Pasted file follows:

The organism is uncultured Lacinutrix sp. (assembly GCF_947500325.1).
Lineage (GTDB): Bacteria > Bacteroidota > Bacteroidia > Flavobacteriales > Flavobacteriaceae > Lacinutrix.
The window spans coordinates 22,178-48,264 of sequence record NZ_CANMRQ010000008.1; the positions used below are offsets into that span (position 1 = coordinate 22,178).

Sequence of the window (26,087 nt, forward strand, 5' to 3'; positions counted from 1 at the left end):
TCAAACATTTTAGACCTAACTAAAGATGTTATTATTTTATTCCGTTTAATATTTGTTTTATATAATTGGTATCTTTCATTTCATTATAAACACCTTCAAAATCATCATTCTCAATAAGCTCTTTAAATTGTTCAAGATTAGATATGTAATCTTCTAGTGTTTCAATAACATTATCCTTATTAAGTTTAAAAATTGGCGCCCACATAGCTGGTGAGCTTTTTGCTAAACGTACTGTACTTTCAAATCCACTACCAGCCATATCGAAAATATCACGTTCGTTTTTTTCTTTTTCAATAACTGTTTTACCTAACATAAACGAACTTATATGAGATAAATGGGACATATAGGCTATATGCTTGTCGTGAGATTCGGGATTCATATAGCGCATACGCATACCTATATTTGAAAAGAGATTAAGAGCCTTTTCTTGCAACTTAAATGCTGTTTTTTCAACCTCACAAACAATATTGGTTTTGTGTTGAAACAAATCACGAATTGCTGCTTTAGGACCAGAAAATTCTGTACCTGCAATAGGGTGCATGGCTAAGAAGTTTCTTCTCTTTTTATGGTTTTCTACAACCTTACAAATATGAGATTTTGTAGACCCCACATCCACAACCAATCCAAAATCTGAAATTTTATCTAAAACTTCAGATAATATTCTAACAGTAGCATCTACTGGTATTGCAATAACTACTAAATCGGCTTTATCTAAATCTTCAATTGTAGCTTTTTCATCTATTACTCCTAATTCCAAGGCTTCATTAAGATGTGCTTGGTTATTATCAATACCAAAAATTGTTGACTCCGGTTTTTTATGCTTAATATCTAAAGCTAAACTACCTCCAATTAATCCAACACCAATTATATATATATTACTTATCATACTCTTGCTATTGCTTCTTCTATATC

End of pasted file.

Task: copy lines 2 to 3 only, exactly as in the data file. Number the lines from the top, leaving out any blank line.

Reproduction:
Lineage (GTDB): Bacteria > Bacteroidota > Bacteroidia > Flavobacteriales > Flavobacteriaceae > Lacinutrix.
The window spans coordinates 22,178-48,264 of sequence record NZ_CANMRQ010000008.1; the positions used below are offsets into that span (position 1 = coordinate 22,178).